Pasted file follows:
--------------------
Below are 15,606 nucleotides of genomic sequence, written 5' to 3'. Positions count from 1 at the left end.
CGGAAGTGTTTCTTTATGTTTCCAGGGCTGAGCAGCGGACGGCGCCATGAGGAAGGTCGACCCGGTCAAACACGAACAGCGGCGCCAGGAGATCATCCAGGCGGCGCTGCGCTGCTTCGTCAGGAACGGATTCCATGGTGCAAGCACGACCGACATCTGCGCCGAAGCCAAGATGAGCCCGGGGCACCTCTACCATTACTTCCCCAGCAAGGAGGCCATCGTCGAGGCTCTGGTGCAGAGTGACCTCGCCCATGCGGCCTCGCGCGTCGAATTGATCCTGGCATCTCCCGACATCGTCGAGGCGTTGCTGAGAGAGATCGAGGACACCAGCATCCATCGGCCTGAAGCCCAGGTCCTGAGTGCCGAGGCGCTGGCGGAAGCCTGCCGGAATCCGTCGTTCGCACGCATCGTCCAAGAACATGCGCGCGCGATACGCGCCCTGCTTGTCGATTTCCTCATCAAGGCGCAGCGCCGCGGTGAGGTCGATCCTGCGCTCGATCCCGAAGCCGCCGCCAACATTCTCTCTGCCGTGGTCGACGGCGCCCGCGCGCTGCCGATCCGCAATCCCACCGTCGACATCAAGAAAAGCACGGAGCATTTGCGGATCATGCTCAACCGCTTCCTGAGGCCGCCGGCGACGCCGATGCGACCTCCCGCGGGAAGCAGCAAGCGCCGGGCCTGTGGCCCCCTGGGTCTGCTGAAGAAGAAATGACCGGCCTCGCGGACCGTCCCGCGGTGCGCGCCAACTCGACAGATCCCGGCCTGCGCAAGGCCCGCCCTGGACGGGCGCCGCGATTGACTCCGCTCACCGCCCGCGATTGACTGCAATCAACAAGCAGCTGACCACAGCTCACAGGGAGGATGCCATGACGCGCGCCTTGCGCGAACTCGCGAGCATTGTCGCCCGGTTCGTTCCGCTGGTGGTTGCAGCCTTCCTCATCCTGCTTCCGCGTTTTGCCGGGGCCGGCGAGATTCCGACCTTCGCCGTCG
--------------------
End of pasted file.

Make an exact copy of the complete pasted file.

Below are 15,606 nucleotides of genomic sequence, written 5' to 3'. Positions count from 1 at the left end.
CGGAAGTGTTTCTTTATGTTTCCAGGGCTGAGCAGCGGACGGCGCCATGAGGAAGGTCGACCCGGTCAAACACGAACAGCGGCGCCAGGAGATCATCCAGGCGGCGCTGCGCTGCTTCGTCAGGAACGGATTCCATGGTGCAAGCACGACCGACATCTGCGCCGAAGCCAAGATGAGCCCGGGGCACCTCTACCATTACTTCCCCAGCAAGGAGGCCATCGTCGAGGCTCTGGTGCAGAGTGACCTCGCCCATGCGGCCTCGCGCGTCGAATTGATCCTGGCATCTCCCGACATCGTCGAGGCGTTGCTGAGAGAGATCGAGGACACCAGCATCCATCGGCCTGAAGCCCAGGTCCTGAGTGCCGAGGCGCTGGCGGAAGCCTGCCGGAATCCGTCGTTCGCACGCATCGTCCAAGAACATGCGCGCGCGATACGCGCCCTGCTTGTCGATTTCCTCATCAAGGCGCAGCGCCGCGGTGAGGTCGATCCTGCGCTCGATCCCGAAGCCGCCGCCAACATTCTCTCTGCCGTGGTCGACGGCGCCCGCGCGCTGCCGATCCGCAATCCCACCGTCGACATCAAGAAAAGCACGGAGCATTTGCGGATCATGCTCAACCGCTTCCTGAGGCCGCCGGCGACGCCGATGCGACCTCCCGCGGGAAGCAGCAAGCGCCGGGCCTGTGGCCCCCTGGGTCTGCTGAAGAAGAAATGACCGGCCTCGCGGACCGTCCCGCGGTGCGCGCCAACTCGACAGATCCCGGCCTGCGCAAGGCCCGCCCTGGACGGGCGCCGCGATTGACTCCGCTCACCGCCCGCGATTGACTGCAATCAACAAGCAGCTGACCACAGCTCACAGGGAGGATGCCATGACGCGCGCCTTGCGCGAACTCGCGAGCATTGTCGCCCGGTTCGTTCCGCTGGTGGTTGCAGCCTTCCTCATCCTGCTTCCGCGTTTTGCCGGGGCCGGCGAGATTCCGACCTTCGCCGTCG